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Hospice SLO County creates space for conversations about anything related to death, including cremation 

On Aug. 26, chairs formed a circle in one of the main rooms of the Dorothy D. Rupe Center, home of the volunteer-run Hospice SLO County.

Natural light filtered through a large front window, accompanying the candle flames spread around the room. Adults of varying ages trickled in while an attendee played a tune on the piano.

They're there for the Dancing with Death event hosted by Kris Kington-Barker, a certified end-of-life doula and executive director of the hospice.

click to enlarge TALKING DEATH One of the many questions that arose about death at an Aug. 26 meeting hosted by Hopsice SLO County was regarding cremation.  - PHOTO COURTESY OF HOSPICE SLO COUNTY
  • Photo Courtesy Of Hospice Slo County
  • TALKING DEATH One of the many questions that arose about death at an Aug. 26 meeting hosted by Hopsice SLO County was regarding cremation.

In a phone call with New Times, she said that Dancing with Death is a place for community members to explore topics related to the end of life.

The event is similar to the Death Café, Kris Kington-Barker said. The difference is that Dancing with Death begins with a speaker, a film, poetry, music, a TV show, or a lecture to help launch the conversation.

Meeting attendees start by saying their name and why they're participating in the event. Their reasons varied from curiosity to the experience of losing a family member.

"I've had everything from people who have said, 'You know, I'm here because I looked in the mirror and said I'm an old man. It's the first time that I've had that reaction to my reflection and it scared me,'" she said.

The point of the meeting is to be able to talk about death without fear.

According to the American Psychological Association podcast, Speaking of Psychology, nobody likes talking about death or finds it easy to talk about.

"But they are topics that everyone will need to face at some point in their life, and that's true for family members and their close friends, but also true for themselves," it stated.

The podcast suggests that people should talk about death because it can happen at any moment, so it's better to be prepared.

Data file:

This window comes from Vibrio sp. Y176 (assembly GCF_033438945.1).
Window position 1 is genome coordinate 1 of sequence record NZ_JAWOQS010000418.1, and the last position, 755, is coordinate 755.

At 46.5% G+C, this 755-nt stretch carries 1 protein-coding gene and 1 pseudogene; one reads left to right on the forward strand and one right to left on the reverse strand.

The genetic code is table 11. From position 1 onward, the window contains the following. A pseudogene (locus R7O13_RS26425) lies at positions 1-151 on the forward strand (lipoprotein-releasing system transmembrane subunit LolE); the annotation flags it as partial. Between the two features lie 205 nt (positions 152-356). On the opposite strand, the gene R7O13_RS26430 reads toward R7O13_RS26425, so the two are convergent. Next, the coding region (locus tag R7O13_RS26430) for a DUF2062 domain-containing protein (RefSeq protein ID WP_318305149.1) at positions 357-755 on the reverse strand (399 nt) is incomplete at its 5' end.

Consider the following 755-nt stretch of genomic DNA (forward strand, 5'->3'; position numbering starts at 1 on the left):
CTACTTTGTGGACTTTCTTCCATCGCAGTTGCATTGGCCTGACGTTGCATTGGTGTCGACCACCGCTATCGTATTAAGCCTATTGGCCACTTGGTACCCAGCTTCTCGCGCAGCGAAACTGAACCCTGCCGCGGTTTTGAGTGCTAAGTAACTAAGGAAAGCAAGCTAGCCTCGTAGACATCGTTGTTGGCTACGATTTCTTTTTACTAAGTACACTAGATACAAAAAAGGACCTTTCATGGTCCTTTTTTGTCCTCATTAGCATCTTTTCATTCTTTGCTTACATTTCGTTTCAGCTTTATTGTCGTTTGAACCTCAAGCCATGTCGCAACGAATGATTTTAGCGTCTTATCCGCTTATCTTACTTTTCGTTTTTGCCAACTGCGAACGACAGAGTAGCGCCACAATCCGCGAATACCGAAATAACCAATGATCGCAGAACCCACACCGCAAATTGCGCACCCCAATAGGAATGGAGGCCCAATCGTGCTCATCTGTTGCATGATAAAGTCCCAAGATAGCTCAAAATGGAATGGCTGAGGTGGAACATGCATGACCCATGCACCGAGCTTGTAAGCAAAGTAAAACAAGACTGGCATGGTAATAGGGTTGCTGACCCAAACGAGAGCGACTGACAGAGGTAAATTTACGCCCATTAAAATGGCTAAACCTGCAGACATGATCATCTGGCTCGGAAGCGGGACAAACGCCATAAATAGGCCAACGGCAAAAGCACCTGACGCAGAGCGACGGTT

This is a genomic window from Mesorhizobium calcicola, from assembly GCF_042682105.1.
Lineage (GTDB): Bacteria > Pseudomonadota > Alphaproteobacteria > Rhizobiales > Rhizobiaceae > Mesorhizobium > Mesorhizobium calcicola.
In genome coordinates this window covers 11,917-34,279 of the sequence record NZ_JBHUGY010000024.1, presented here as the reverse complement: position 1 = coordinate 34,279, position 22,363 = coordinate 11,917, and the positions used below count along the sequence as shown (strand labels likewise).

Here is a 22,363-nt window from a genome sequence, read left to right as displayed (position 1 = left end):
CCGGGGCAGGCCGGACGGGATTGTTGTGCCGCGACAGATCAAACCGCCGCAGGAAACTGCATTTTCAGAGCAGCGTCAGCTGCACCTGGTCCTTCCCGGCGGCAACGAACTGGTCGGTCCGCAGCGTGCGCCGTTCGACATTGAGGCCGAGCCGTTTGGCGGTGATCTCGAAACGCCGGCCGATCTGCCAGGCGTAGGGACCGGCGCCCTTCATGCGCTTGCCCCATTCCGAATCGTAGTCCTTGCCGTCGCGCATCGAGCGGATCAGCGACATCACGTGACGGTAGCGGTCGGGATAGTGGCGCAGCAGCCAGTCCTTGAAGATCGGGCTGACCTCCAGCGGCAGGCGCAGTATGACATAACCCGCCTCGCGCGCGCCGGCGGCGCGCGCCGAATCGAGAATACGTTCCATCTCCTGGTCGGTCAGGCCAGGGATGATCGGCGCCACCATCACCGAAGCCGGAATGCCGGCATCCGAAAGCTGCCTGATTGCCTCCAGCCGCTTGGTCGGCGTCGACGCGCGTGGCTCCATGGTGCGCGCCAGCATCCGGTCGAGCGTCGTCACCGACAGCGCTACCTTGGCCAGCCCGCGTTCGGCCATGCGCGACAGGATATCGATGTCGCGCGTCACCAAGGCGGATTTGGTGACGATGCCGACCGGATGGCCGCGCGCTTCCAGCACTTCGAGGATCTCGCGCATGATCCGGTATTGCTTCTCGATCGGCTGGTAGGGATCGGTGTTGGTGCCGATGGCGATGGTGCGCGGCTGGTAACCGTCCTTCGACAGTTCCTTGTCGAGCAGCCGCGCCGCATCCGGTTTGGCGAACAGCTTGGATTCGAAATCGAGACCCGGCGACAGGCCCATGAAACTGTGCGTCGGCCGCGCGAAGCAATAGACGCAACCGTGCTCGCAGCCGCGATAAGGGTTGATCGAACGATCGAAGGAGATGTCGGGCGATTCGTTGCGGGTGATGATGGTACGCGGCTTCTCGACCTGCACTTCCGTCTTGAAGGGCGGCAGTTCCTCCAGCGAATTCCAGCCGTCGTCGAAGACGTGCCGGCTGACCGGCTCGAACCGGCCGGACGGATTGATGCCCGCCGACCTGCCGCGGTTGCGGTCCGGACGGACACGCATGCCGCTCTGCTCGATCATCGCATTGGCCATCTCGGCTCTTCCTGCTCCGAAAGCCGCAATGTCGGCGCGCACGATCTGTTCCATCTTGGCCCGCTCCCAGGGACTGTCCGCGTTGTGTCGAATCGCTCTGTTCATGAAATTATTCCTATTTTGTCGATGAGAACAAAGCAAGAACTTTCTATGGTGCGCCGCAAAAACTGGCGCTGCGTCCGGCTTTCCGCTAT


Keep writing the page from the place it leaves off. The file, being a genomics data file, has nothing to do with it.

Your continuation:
Locally, Dancing with Death enables attendees to talk (or ask questions) about how to approach a family member about what to do with their things once they're gone or whether they want a burial, cremation service, or another alternative.

Kington-Barker said the ongoing event is about having a dialogue.

"There's no right way to die, and there's no right way to prepare for it. But there is a way for every one of us that helps us get more comfortable around the idea," Kington-Barker said.

Romany Waters spoke at the Aug. 26 event about her local work as a certified mortician and cremationist, state-licensed funeral director, and crematory manager.

"I didn't really think about working so close to death, until I couldn't stop thinking about it," she said.

Waters has been a student of otherworldliness and near-death experiences since the '70s. She and her spouse, Alicia, would often drive by Los Osos Valley Memorial Park and talk about how they would like to run a cemetery—Alicia said she would love to do the flower arrangements.

"I joked about becoming a mortician. Then I thought, I could become a mortician," she said.

Waters works for a company called Service Corporation International-Dignity Memorial and is based at their Los Osos Valley Memorial Park, Mortuary, and Crematory location. She works closely with Chapel of Roses Mortuary & Crematory in Atascadero and Kuehl-Nicolay Funeral Home in Paso Robles. Waters also performs cremations for the Neptune Society.

She's been in the field for five years, and she told New Times via email that she loves her work.

"Offering a calm, solid, positive, loving energy and space to folks who are grief-stricken (and often shocked), and still here after their person has died," Waters said.

Every service, whether it's for a burial or cremation, is different, she said. The conversation on Aug. 26 quickly steered to questions about cremation—such as how being cremated in a casket affects things.

In her experience, she said, when a person is cremated in a simple wooden casket, the remains are mingled with fewer chemicals.

Attendees also learned that it's OK to ask whether they can be more involved in the cremation process. Waters said some people want to push the casket into the cremator and push the button because they want to have some control, while others aren't interested in being involved.

The cremation process can take—depending on the body type and type of casket—anywhere from two to five hours. She said she's only ever had two cases where the individuals stayed throughout the process for cultural reasons.

Typically, Waters said, the families leave after some time, but it's up to them when to start the process and when to leave—there's no pressure.

According to the Cremation Association of North America's 2019 Annual Statistics Report, cremation rates have continued to grow, "confirming that cremation is the new tradition."

Kington-Barker said having these conversations is like turning on the lights in a room.

"When you enter the dark room and you're hearing sounds and don't know what those are, it's scary," she said. "When you turn the light on and you see that it's just a cat scratching itself in the corner in its sleep, that's not scary." Δ

Staff Writer Karen Garcia can be reached at


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